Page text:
DNR research reveals bats’ nighttime secrets

Courtesy of the Wisconsin Department of Natural Resources

WISCONSIN – As Wisconsin’s cave bats return to their winter hibernation sites, Wisconsin Department of Natural Resources (DNR) bat biologists are analyzing new information to help solve the mystery of where these nocturnal creatures spend their nights in summer.

The research aims to help the DNR better understand bats’ summertime behaviors and movements, and how their populations are rebounding from white-nose syndrome. This deadly disease of bats has decimated Wisconsin’s cave bat species since it was first detected in 2014.

Tracking bats movements’ year-round

For several years now, DNR bat biologists and partners have been installing technology in major bat winter hibernation sites to automatically record when bats arrive and when they leave. The remote technology gives the DNR a variety of important information without having to send bat biologists to faraway sites to look for bats outfitted with numbered metal bands placed on bats in previous years.

The DNR started to expand the remote technology to bats’ summer roosts starting in 2020. Biologists captured and inserted microchips in 81 bats at Yellowstone Lake State Park and Governor Dodge State Park in southern Wisconsin before releasing them. The microchip is the size of a grain of rice and is automatically read when the bat flies past an antenna system. Antennas to read the microchips were placed in a total of five bat houses at the same state parks in spring 2021.

“In the wake of white-nose syndrome we have very little information on survival of bats at summer roost sites,” said DNR Bat Biologist Heather Kaarakka. “We’re starting to get a picture of survivors at winter sites, but what’s happening at summer sites is still largely a mystery.”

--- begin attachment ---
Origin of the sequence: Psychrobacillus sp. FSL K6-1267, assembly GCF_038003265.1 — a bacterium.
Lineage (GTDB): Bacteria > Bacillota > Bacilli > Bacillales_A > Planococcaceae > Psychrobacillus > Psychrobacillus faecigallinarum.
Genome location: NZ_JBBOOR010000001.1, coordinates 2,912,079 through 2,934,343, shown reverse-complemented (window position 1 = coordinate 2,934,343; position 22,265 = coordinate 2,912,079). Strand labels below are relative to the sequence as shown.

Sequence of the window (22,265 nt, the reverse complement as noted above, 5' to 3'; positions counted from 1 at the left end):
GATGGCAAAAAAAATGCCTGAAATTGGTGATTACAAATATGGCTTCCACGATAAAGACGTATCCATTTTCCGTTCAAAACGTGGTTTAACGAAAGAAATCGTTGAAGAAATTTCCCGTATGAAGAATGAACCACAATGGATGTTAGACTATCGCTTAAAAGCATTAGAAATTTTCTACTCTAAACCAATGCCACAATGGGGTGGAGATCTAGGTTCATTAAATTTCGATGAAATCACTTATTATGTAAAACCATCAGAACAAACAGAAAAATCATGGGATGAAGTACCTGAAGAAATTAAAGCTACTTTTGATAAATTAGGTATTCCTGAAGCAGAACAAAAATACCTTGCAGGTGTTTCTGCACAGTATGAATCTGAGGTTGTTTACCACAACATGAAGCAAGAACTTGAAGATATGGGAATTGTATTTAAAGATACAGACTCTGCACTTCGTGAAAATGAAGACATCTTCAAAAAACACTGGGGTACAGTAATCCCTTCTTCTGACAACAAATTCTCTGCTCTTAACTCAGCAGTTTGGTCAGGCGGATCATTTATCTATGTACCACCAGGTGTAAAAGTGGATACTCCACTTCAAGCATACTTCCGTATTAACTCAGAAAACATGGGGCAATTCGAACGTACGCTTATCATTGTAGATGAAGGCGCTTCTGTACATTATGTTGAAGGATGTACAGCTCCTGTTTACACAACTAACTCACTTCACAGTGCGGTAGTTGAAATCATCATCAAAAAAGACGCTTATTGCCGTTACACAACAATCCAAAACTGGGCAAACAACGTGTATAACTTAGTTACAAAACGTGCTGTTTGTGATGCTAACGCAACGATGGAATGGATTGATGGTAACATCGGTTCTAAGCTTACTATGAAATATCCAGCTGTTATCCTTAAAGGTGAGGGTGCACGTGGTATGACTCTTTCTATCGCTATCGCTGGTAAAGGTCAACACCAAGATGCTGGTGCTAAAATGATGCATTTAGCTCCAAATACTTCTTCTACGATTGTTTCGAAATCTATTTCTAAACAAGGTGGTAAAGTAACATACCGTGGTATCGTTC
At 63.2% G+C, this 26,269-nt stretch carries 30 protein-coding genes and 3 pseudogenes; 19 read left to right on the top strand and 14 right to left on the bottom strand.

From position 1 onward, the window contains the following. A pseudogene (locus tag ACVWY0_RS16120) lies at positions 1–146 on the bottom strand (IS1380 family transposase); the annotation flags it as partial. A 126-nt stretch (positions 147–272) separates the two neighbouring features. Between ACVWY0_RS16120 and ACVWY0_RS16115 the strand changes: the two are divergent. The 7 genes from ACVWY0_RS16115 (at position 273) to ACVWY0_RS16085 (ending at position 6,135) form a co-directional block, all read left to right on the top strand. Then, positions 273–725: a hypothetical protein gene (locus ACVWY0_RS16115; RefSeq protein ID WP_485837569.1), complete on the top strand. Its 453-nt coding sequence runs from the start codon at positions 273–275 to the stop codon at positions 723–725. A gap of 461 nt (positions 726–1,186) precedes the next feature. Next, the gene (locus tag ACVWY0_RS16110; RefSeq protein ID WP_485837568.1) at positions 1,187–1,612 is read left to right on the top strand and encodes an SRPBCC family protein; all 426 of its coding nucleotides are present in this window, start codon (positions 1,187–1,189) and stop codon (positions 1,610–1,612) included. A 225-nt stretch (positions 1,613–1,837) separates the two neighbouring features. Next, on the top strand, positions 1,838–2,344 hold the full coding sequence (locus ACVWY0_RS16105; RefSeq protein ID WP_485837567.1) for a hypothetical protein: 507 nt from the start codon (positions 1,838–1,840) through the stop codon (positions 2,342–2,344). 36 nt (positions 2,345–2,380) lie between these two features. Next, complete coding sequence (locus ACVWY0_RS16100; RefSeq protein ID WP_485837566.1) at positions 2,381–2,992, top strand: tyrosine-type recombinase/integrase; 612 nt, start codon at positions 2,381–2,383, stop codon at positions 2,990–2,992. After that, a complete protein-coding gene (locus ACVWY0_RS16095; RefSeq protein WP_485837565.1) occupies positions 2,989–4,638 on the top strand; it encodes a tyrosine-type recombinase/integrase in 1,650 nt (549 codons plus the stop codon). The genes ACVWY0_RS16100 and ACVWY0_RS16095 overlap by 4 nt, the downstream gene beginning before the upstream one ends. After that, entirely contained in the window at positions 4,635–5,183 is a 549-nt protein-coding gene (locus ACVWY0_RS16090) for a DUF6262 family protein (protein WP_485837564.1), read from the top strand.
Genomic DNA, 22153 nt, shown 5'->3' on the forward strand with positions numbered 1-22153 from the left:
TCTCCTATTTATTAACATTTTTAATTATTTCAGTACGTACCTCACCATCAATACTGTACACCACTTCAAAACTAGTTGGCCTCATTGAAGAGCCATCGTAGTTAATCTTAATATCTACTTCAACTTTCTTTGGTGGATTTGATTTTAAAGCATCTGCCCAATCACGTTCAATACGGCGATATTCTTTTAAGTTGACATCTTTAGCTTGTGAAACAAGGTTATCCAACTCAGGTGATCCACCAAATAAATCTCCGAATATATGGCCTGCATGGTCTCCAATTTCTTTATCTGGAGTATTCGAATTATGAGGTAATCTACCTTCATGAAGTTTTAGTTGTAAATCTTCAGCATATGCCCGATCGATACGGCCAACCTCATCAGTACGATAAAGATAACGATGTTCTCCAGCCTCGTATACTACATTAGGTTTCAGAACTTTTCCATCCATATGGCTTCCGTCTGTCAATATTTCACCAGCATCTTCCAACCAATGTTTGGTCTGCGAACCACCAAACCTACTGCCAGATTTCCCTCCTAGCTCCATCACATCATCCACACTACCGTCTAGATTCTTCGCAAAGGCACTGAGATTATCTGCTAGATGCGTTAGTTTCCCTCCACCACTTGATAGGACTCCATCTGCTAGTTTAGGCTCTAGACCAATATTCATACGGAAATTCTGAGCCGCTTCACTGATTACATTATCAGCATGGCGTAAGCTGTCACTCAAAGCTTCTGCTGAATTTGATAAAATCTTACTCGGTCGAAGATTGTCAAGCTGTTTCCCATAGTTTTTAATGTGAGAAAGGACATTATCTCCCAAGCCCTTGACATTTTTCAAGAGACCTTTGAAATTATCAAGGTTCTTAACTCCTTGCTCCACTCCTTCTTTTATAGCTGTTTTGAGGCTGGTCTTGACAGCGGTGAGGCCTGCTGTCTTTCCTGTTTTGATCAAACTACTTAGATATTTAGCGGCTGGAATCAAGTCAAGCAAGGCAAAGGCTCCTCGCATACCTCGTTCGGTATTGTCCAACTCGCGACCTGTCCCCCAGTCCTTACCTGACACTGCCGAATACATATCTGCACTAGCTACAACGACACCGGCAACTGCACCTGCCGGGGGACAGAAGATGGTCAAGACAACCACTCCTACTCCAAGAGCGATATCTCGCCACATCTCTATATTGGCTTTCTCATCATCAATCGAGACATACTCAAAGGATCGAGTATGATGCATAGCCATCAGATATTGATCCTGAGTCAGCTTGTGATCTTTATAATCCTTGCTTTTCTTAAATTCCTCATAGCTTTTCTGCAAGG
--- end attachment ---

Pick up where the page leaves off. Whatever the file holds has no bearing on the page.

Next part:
By tagging bats, the DNR is learning about returning bats that are surviving white-nose syndrome, how they move around in summer and their behavior.

The research can help the DNR make more informed decisions about suitable roost box design and construction, how many boxes bats may need, and when to manage bat houses or build roosts based on bat phenology.

First arrivals at bat houses

While the bat biologists are still analyzing data, early results are solving some bat mysteries.

Tagged bats started to return to the bat houses at Yellowstone Lake State Park and Governor Dodge State Park in early April. Overall, 27 tagged bats were recorded at Yellowstone Lake State Park and 17 at Governor Dodge State Park.

Bats moved often among the 20+ bat houses at Yellowstone Lake and one bat tagged at Yellowstone Lake even made a stop at Governor Dodge in spring during her migration back to Yellowstone Lake.

“It’s pretty exciting to be able to track these bats this way,” said J. Paul White, DNR bat team lead. “It’s redefining our idea of a roost and how these bats are using it. “Before this we had a sense that a particular bat or colony would mostly use one bat house. If you look at data from this summer, however, it’s rarely the case that a bat is using a roost box for a sequential stretch of time, like a week or two. They are using different roosts periodically and likely roosting in other nearby bat houses or attics every so often.”

The research will continue in 2022 as part of a larger project coordinated by the United States Geological Survey (USGS) National Wildlife Health Center to develop a vaccine against white-nose syndrome.

For more information on Wisconsin’s bat population, visit www.wiatri.net/inventory/bats/.

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